Page 3 - BLI Annual Report 2015
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In 2015, data breaches got much more personal
than in previous years. While cybercriminals made headlines stealing credit card data and financial information in 2013 and 2014, the theft of personal information and identities took center stage in 2015. In fact, this type of theft accounted for 53% of all data breaches last year.
Perhaps the best thing one can say about 2015—from a data breach standpoint—is that it wasn’t 2014. The prior year was historic in terms of big, high- profile data breaches and a number of lesser-known attacks that resulted in the theft of more than one billion data records.
That’s not to say 2015 was easy for information security and IT executives—not by a long shot. The year had its own share of highly publicized and damaging attacks, and these incidents continued to keep cyber security in the headlines. In fact, there were 46 data breaches that involved the loss or theft of one million or more data records.
2015 Key Findings
According to data collected in
the Breach Level Index (BLI), there were 1,673 reported data breaches in 2015, which resulted in more than 707.5 million records being compromised worldwide. Compared to 2014, the total number of data breaches actually declined by 3.4% and the total number of compromised records dropped by 39%.
Malicious outsiders accounted for 58% of all data breaches – more than any other source. The theft of personal information and identities lead all other types of data theft, accounting for 53% of all data breaches. The healthcare industry led all sectors, accounting for 22% of all data breaches. However, government accounted 43% of all lost or stolen data records, more than any other industry sector.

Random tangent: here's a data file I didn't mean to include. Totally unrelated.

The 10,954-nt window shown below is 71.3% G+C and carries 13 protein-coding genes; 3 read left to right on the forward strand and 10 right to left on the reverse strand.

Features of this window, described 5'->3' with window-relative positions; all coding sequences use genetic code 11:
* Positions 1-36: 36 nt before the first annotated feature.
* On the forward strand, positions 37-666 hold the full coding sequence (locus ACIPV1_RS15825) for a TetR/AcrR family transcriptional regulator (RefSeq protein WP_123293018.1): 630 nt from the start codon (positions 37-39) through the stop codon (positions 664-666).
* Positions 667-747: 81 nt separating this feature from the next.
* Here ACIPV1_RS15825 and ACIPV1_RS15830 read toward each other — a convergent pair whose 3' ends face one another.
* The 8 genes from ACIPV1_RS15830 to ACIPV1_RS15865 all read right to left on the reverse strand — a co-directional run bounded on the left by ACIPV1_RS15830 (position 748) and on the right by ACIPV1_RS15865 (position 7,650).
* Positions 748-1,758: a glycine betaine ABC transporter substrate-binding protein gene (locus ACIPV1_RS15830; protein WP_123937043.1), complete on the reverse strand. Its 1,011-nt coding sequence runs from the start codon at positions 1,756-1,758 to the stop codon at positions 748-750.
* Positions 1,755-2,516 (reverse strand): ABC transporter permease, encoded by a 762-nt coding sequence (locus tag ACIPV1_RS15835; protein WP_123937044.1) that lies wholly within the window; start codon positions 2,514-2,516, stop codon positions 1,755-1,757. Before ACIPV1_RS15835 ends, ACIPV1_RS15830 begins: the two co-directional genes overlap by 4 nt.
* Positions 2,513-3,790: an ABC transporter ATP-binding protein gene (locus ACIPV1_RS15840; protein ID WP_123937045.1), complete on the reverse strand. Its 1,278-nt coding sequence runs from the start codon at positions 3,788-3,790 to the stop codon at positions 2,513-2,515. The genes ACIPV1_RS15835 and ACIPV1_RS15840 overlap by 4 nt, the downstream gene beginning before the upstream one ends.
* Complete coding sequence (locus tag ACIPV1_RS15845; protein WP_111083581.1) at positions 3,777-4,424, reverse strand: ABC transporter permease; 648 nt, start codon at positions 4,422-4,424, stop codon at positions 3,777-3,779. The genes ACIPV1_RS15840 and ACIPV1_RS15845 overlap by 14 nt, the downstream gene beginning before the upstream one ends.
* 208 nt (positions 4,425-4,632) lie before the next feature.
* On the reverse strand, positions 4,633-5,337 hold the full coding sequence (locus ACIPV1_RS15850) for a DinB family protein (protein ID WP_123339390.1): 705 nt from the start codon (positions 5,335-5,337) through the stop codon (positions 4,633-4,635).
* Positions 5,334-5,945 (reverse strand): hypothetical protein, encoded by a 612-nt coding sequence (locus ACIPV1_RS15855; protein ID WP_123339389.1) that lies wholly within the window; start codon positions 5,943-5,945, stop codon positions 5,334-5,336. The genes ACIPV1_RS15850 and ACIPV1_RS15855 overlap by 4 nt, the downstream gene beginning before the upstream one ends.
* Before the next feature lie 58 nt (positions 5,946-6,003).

From a time perspective, in 2015 some 1,938,383 data records were stolen or lost every day, 80,766 every hour, 1,346 every minute and 22 every second. So, in the time it took to read the previous sentence, about 400 data records would have been stolen or lost.
Another interesting statistic is that of all the data breaches
in 2015, 47% of them had an unknown number of compromised records, demonstrating that the actual number of compromised records is actually understated.
And despite the growing interest of encryption technology as a means to protect for information and privacy, only 60 of the reported data breach incidents in 2015,
or less than 4% of the total, involved data that was encrypted in part or in full.
To create this report, Gemalto, a leading global provider of digital security solutions, has collected extensive publicly- available information about data breaches around the world. The information is aggregated in the Breach Level Index, a database Gemalto maintains on data breaches globally.
The report analyzes the data in terms of the number of breaches, the number of data records lost, and data breaches by industry, type of breach, source of the breach and by country or region.

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